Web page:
Marriott Faces $123 Million GDPR Fine Over Starwood Data Breach

By: Wang Wei

After fining British Airways with a record fine of £183 million earlier this week, the UK’s data privacy regulator is now planning to slap world’s biggest hotel chain Marriott International with a £99 million ($123 million) fine under GDPR over 2014 data breach.

This is the second major penalty notice in the last two days that hit companies for failing to protect its customers’ personal and financial information compromised and implement adequate security measures.

In November 2018, Marriott discovered that unknown hackers compromised their guest reservation database through its Starwood hotels subsidiary and walked away with personal details of approximately 339 million guests.

The compromised database leaked guests’ names, mailing addresses, phone numbers, email addresses, dates of birth, gender, arrival and departure information, reservation date, and communication preferences.

The breach, which likely happened in 2014, also exposed unencrypted passport numbers for at least 5 million users and credit card records of eight million customers.

According to the Information Commissioner’s Office (ICO), nearly 30 million residents of 31 countries in the European and 7 million UK residents were impacted by the Marriott data breach.

The ICO’s investigation found that Marriott failed to undertake sufficient due diligence when it bought Starwood and should also have done more to secure its systems.

Last year, the General Data Protection Regulation (GDPR) was introduced in Europe that forces companies to make sure the way they collect, process, and store data are safe.


10 cyber security trends to look out for in 2019

By: Nick Ismail

What cyber security trends and issues can the world expect in 2018: more stringent regulation, creations of new roles?

2018 was an interesting year for all things cyber.

It was the year that brought major breaches pretty much every week. Most recently, the Marriott Hotel group suffered a significant data breach, while Quora fell foul to some cyber criminals.

Cyber security is still the issue on every business leaders mind.

This year, organisations have had to get their house in order with GDPR, amongst others, coming into force on 25 May. The stakes for protecting your organisation from cyber threats have never been higher.

So, what can we expect to see in 2019 then? Here are some things to consider.

Cyber security regulations improvement

We need to see a continuing improvement in the relevant regulations as apply to cyber security.

The dynamic and fast-moving nature of cyber security outpaces regulation which is far too slow and clumsy to be of any benefit and might actually hinder security by building a culture of compliance with regulations and a false sense of security against enemies who are agile, motivated, and clever.

Data theft turning into data manipulation

We can expect to see attackers changing their methodology from pure data theft and website hacking to attacking data integrity itself.

 This type of attack, in comparison to a straightforward theft of data, will serve to cause long-term, reputational damage to individuals or groups by getting people to question the integrity of the data in question.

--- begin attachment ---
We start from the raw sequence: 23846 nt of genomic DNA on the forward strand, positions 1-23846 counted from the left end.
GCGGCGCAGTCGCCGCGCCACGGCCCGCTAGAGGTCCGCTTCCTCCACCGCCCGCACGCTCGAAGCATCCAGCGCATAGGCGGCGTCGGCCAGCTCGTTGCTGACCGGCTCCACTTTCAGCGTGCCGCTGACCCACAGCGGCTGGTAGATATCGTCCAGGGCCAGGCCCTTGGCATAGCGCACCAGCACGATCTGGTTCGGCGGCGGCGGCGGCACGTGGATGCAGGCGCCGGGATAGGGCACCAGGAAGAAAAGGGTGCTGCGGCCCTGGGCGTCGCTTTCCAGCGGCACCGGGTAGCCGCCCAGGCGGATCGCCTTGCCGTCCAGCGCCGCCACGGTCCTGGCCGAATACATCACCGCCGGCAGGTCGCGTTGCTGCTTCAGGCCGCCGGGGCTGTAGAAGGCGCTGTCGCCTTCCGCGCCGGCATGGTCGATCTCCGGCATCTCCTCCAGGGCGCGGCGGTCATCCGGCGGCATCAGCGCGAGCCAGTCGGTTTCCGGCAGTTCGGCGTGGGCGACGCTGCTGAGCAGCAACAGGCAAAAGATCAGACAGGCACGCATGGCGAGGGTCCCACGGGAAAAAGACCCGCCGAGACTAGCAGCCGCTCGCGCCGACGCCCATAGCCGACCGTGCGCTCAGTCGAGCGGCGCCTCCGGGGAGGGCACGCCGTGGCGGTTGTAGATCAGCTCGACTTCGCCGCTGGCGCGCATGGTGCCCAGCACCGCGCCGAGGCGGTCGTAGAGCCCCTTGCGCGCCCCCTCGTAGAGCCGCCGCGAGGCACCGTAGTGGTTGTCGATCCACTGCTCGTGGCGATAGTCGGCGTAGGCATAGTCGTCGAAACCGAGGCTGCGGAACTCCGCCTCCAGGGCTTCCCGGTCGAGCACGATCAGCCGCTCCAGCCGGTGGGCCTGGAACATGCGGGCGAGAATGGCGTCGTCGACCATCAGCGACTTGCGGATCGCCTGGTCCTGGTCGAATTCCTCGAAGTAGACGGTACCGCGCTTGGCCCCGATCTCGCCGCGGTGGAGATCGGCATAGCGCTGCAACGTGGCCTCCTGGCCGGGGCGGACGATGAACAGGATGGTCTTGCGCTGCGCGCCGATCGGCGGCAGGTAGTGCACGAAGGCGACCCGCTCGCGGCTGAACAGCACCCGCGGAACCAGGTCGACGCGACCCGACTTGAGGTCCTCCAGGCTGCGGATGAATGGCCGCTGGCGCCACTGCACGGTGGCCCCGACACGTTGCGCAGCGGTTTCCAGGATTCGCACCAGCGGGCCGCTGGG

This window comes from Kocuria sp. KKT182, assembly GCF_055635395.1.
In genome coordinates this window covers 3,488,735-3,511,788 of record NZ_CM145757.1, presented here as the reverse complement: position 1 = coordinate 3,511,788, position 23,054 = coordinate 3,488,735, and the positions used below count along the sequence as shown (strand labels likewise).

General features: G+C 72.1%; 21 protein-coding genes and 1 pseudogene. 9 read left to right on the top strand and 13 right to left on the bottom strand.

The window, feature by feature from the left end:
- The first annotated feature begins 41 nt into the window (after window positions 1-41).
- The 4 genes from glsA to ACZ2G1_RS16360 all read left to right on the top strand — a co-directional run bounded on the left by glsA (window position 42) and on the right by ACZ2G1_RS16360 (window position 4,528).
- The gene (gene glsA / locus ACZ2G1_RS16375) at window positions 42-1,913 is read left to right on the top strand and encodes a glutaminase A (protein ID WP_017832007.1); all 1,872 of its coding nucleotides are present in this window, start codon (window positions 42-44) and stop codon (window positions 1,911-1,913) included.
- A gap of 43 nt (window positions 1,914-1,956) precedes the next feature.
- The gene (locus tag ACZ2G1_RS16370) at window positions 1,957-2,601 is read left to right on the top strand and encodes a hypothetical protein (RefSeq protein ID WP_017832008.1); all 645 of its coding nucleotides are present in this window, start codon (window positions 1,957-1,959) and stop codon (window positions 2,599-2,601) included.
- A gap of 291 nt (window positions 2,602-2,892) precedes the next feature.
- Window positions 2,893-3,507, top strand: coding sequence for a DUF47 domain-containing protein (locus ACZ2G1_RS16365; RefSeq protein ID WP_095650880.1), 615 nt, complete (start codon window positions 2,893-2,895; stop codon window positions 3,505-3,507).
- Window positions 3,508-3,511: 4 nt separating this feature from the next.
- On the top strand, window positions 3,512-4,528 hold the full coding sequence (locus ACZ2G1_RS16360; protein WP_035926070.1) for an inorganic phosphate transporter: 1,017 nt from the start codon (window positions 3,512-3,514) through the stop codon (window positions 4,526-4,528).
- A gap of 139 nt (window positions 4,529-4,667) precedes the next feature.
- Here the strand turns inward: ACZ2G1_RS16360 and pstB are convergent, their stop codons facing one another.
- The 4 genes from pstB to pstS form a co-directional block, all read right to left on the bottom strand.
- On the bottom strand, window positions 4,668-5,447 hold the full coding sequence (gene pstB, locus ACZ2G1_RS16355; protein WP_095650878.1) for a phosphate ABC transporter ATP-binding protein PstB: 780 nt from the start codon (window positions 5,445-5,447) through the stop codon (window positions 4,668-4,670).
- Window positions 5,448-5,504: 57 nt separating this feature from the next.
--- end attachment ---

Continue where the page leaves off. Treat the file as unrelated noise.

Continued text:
Privacy is human right: Satya Nadella

By: IndUS Business Journal

London– Microsoft CEO Satya Nadella has called on technology companies to defend users’ privacy as human right, urging firms and governments to collectively work together to protect the most vulnerable section in society.

Speaking at an event “Future Decoded” here on Thursday, Nadella applauded the European Union’s General Data Protection Regulation (GDPR) as first step towards securing data privacy, The Registrar reported.

“All of us will have to think about the digital experiences we create to treat privacy as a human right,” Nadella was quoted as saying.

“GDPR as a piece of legislation, a piece of regulation is a great start and we’ve done a lot of hard work to become compliant with GDPR,” Nadella added, adding that the companies need to develop ethical standards around Artificial Intelligence (AI).

Nadella said that 54 Azure Cloud regions worldwide is “more than any other provider”.

According to him, underwater data centres will play a key role in expanding Microsoft’s Cloud computing platform.

Under its “Project Natick”, Mictosoft has already deployed a 40-foot data centre pod on the seafloor off the coast of Scotland.

“Since 50 per cent of the world’s population lives close to water bodies, we think this is the way we want to think about future data centre expansion,” Nadella said.

Microsoft also unveiled an AI report titled “Maximising the AI Opportunity” for businesses.

The company announced at the event that the health agency NHS Scotland will deploy Office 365 to all of its 161,000 employees, moving away from a complicated organisation that included more than 100 separate computer systems.


Cibersegurança: mais de 146 bilhões de registros serão roubados até 2023

By: TI inside- Redação

Um novo relatório da Juniper Research constatou que mais de 33 bilhões de registros serão roubados por cibercriminosos somente em 2023, um aumento de 175% sobre os 12 bilhões de registros que deverão ser comprometidos em 2018, resultando em perda acumulada de mais de 146 bilhões de registros para todo o período.

A nova pesquisa, O Futuro do Cibercrime e Segurança: Análise de Ameaças, Avaliação de Impacto e Principais Fornecedores 2018-2023, descobriu que, apesar de legislações como GDPR e PSD2 exigirem fortes medidas de segurança cibernética e autenticação para proteger dados pessoais e financeiros, os níveis médios de os gastos com segurança cibernética permanecerão relativamente estáticos.

Pequenas empresas vulneráveis